In this life there are many things to prepare for, but the most important is for our entrance into the kingdom of heaven. I will take you with me, should you want to come along, on my personal journey to the door which will lead to eternity, through which every soul must pass. Where the angel of death waits to ask the all important question, "Are you prepared for the Kingdom?"

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Location: Anacortes, Washington, United States

Two years ago I was diagnosed with pancreatic cancer. I was one of the fortunate ones who survived surgery along with chemo/radiation treatments. Recently, it was discovered that the cancer had returned and although I am again on chemotherapy, in all probability I have perhaps one more year to live. During these last months I would like to share what I have learned about the most important thing we'll ever do in this life and that is, prepare for the kingdom of God.

Thursday, September 28, 2006

Unceasing Prayer

Recently I've been very busy writing icons and am finding it difficult to sit down and write something here on the blog. So I've decided to share my experience of iconography with you.

Writing an icon is and should be a spiritual work. Unlike an artist who seeks to create or interpret a work of art as he sees it, the iconographer seeks to portray the holy image as directed by the Holy Spirit. We do not think in terms of how I wish this to be, but how the image itself wants to be portrayed. This may sound a little strange, but when writing an icon the focus is prayer, unceasing prayer.

We are to work as though the Lord Himself were right there watching. The atmosphere is quiet and a candle is lit. At times some spiritual music is played. I usually play Gregorian Chant, the soundtrack from the Passion of the Christ or music from the Divine Liturgry. These help to keep me in a prayerful state of mind.

There are specific times during the writing of the icon when the Jesus Prayer is said, "Lord, Jesus Christ, Son of God, have mercy on me, a sinner." Often, I find that prayers from the Divine Liturgy are going through my mind. This year during Lent I was writing "The Bridegroom" icon and most of the time my mind was praying Psalm 140 from Vespers and also prayers from the Liturgy of the pre-Sanctified.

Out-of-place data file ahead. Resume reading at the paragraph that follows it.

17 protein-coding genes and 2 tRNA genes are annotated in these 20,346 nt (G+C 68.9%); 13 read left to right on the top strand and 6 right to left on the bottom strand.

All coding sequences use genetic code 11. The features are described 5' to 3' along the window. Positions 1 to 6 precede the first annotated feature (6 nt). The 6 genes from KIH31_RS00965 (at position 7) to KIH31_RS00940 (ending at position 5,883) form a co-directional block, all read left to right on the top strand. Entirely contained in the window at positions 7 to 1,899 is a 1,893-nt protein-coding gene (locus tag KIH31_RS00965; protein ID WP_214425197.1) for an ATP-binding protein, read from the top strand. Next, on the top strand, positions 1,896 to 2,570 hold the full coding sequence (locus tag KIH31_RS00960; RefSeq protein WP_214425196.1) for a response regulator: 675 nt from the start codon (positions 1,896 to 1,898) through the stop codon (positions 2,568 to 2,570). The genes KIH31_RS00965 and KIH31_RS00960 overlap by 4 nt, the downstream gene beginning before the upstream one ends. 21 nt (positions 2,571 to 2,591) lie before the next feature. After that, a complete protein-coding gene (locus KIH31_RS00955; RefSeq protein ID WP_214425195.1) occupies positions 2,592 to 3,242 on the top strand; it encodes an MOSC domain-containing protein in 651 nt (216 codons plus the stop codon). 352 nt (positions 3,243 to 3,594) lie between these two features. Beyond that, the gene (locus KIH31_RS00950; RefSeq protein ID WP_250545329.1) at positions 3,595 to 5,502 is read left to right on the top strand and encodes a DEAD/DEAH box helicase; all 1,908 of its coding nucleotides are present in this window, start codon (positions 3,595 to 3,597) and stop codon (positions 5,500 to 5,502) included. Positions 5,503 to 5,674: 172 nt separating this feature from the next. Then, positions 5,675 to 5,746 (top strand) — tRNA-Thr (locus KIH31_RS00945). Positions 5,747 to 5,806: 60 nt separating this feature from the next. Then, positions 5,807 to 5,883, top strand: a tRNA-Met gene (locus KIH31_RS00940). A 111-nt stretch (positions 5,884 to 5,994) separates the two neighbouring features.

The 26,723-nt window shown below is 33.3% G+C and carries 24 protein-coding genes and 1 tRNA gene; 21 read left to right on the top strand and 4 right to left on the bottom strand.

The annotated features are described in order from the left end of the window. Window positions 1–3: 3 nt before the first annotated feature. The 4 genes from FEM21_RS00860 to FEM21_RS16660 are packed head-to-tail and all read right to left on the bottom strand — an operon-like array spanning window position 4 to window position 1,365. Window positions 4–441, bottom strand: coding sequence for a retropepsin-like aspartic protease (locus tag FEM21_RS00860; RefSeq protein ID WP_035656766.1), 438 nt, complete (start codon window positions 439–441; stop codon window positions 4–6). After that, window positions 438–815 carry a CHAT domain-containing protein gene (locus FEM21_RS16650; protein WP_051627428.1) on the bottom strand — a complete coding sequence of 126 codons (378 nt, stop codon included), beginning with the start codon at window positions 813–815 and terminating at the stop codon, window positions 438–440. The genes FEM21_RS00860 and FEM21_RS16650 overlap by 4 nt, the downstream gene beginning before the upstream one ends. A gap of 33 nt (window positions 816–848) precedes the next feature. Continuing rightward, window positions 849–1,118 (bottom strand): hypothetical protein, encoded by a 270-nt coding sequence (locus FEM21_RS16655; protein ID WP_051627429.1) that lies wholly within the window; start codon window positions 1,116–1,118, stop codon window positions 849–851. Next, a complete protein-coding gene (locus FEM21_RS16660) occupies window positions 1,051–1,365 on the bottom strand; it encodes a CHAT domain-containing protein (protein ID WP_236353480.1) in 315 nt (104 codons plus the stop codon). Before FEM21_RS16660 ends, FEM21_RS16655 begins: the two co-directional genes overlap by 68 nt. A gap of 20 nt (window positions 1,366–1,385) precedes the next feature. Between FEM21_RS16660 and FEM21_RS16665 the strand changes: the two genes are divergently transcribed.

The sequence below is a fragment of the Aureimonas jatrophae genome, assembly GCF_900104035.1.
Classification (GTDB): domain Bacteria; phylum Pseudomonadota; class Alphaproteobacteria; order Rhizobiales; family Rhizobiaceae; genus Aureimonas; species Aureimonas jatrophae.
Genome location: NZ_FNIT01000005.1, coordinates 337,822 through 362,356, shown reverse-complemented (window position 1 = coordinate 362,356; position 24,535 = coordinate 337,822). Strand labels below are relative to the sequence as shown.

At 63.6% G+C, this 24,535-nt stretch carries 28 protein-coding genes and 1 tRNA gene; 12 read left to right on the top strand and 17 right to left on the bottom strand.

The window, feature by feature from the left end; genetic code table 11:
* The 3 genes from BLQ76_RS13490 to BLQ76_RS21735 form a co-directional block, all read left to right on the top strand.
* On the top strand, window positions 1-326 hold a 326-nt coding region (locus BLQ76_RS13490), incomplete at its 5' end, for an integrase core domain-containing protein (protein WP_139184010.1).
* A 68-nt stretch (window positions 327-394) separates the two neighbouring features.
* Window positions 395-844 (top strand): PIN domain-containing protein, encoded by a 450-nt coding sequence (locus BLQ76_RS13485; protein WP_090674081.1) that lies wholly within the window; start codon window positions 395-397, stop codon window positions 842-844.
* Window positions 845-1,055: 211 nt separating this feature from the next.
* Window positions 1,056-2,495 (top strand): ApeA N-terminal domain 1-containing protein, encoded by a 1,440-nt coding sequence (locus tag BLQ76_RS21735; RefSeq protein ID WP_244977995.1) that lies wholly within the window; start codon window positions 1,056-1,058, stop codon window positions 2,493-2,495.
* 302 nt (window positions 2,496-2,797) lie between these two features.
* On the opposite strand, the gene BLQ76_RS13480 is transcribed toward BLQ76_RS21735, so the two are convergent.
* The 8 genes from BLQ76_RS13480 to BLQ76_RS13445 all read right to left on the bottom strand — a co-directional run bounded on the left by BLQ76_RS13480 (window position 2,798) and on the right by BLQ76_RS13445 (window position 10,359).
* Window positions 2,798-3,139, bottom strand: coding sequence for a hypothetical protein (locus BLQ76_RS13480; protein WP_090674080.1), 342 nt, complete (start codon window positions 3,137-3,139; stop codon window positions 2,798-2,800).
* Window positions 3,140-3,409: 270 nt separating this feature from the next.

This gift of iconography has taught me how to pray unceasingly, how to keep the mind from wandering into any distractions. This is part of the discipline of writing icons.

But you don't have to be an iconographer to practice unceasing prayer. In the book, "The Spiritual Life," St. Theophan the Recluse calls unceasing prayer the unceasing remembrance of God. This is what he has to say:

In this remembrance of God, it is necessary to fortify oneself in every way until it does not leave the mind. God is everywhere and always with us, by us, and in us. However, we are not always with Him, for we do not remember Him and, because we do not remember, we allow ourselves to do many things that we would not allow ourselves to do if we remembered God. Take upon yourself the labor of making this habitual. Just do not forget that remembrance of God is not like remembrance of other things, that it must be combined with the fear of God and reverence of Him.

To make it easier to acquire the habit of remembrance of God, there is a special method, that is, the unceasing repetition of a short prayer of two to three words. Most common is "Lord, have mercy!" "Lord, Jesus Christ, have mercy on me, a sinner!" From long practice of this, the words will fasten themselves to the tongue so that they will repeat themselves. This has a very settling effect on the soaring and wandering of the thoughts. Again, do not forget to combine this prayer with reverence.

I invite you to take some time each day and say this prayer. As he says, soon it will become habitual and will keep your mind in remembrance of God.